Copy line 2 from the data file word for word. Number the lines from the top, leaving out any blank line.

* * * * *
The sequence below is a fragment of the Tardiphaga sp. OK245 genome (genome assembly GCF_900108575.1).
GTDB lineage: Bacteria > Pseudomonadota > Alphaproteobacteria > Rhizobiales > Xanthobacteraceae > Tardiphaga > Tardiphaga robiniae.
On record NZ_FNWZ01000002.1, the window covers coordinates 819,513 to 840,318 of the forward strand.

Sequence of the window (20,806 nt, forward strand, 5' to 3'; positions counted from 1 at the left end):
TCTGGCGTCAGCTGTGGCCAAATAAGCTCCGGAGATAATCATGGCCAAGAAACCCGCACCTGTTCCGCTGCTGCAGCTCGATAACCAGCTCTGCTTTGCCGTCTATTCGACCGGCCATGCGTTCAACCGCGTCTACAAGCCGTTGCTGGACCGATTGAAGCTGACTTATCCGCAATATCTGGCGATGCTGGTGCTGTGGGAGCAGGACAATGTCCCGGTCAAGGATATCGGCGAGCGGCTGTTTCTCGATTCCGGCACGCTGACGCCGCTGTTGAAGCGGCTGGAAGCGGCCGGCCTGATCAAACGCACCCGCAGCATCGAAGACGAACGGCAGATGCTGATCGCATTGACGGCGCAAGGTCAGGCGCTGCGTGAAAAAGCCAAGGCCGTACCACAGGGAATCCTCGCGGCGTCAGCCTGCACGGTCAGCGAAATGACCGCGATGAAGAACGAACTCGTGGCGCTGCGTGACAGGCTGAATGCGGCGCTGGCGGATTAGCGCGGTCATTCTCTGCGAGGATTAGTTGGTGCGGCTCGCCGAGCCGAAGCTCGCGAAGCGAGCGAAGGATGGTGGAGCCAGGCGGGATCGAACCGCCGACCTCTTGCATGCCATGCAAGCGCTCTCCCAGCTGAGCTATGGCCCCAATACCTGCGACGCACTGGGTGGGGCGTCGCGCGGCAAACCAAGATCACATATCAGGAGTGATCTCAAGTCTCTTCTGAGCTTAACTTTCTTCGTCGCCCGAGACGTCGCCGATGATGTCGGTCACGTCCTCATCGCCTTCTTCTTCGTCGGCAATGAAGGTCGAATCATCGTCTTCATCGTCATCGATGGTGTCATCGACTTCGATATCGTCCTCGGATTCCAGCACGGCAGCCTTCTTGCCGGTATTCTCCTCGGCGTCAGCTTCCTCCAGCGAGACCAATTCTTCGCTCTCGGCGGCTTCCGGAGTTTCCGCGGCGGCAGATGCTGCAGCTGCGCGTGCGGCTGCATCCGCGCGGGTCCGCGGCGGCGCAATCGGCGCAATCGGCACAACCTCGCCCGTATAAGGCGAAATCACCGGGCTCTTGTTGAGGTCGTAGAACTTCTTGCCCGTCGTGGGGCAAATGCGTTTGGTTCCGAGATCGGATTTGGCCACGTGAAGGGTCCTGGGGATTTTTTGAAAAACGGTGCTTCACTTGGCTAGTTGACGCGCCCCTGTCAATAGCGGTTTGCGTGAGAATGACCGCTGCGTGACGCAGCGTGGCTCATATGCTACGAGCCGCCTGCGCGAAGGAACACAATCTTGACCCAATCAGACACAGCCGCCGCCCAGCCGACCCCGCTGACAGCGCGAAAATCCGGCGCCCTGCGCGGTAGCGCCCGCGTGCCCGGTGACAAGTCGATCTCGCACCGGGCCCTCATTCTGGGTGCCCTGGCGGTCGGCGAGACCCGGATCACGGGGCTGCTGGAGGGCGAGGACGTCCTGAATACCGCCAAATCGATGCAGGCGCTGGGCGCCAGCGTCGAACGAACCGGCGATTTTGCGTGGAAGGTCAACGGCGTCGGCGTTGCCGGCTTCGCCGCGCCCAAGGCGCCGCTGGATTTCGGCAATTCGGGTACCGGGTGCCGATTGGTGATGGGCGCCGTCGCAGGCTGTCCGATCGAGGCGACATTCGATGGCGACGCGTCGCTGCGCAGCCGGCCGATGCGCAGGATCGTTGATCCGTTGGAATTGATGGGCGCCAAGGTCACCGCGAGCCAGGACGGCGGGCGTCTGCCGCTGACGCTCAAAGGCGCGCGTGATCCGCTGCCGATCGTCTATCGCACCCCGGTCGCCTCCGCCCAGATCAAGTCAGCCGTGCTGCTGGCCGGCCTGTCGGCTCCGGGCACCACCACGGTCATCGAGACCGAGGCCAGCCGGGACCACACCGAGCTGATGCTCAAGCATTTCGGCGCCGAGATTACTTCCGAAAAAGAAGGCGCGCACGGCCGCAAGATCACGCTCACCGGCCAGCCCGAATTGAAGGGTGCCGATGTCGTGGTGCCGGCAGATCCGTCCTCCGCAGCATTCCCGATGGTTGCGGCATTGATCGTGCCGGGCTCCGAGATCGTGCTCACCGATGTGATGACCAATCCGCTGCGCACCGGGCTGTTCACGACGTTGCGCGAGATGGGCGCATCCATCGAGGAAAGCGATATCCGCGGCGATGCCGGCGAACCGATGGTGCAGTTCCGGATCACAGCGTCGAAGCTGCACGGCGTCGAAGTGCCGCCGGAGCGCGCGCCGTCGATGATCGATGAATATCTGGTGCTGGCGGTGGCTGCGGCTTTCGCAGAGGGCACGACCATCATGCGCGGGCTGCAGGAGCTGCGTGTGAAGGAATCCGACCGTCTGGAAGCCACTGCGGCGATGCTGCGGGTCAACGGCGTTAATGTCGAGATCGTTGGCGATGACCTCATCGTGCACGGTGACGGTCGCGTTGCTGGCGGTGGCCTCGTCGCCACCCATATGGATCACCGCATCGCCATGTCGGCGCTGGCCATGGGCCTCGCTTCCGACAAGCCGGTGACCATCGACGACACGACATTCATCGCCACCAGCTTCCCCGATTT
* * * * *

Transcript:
GTDB lineage: Bacteria > Pseudomonadota > Alphaproteobacteria > Rhizobiales > Xanthobacteraceae > Tardiphaga > Tardiphaga robiniae.